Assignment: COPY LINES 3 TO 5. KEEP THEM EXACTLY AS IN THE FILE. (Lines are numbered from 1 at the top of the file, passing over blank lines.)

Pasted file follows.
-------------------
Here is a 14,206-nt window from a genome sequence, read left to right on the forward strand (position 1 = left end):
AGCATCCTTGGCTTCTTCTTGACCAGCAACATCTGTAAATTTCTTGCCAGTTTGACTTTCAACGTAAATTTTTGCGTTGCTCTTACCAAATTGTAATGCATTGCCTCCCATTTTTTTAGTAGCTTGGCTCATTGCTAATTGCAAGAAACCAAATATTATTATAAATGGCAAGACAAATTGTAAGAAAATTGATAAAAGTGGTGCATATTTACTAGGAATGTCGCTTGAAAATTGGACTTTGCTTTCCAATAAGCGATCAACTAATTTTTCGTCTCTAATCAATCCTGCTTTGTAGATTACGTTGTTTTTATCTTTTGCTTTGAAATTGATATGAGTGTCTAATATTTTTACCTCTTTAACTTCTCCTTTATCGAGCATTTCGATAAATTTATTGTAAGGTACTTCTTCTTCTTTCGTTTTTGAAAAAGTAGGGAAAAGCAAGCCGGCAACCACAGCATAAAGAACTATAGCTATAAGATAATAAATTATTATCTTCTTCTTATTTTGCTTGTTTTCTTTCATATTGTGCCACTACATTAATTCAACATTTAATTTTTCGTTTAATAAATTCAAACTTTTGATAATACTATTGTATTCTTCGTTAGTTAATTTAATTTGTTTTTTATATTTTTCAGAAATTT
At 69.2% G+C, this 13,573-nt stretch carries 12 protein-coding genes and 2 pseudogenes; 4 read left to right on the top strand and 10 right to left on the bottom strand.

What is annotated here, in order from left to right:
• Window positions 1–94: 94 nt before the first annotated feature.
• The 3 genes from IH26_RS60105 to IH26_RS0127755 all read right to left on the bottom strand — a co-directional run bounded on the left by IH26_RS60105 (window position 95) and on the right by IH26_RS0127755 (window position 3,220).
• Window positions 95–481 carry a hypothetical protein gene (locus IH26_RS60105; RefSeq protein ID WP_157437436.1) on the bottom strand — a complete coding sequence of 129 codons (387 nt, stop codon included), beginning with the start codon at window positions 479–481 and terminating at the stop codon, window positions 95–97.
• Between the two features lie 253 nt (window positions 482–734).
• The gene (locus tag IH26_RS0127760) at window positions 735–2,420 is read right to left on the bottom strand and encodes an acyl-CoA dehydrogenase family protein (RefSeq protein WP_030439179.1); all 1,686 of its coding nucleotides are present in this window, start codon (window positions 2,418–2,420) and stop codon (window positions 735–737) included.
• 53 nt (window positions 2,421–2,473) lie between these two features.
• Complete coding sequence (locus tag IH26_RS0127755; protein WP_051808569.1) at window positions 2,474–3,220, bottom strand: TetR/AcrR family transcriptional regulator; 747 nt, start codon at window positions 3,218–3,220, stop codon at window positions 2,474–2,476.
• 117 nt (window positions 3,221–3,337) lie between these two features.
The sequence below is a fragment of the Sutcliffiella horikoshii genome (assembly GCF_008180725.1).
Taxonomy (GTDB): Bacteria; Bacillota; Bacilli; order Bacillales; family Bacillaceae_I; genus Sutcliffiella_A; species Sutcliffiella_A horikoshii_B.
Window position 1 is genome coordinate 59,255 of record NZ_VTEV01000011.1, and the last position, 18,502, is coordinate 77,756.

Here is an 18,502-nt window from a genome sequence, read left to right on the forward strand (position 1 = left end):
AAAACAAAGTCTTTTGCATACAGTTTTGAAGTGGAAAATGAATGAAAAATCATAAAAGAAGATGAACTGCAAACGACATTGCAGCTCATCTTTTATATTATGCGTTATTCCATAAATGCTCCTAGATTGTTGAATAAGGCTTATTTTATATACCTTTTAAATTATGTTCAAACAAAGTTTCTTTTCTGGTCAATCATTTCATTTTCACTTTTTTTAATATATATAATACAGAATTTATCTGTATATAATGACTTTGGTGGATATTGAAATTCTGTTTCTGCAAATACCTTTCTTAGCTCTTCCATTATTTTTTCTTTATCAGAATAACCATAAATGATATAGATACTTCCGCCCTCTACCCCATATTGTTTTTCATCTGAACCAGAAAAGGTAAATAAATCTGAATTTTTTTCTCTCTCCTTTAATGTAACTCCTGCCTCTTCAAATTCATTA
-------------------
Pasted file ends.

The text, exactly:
At 69.2% G+C, this 13,573-nt stretch carries 12 protein-coding genes and 2 pseudogenes; 4 read left to right on the top strand and 10 right to left on the bottom strand.

What is annotated here, in order from left to right:
• Window positions 1–94: 94 nt before the first annotated feature.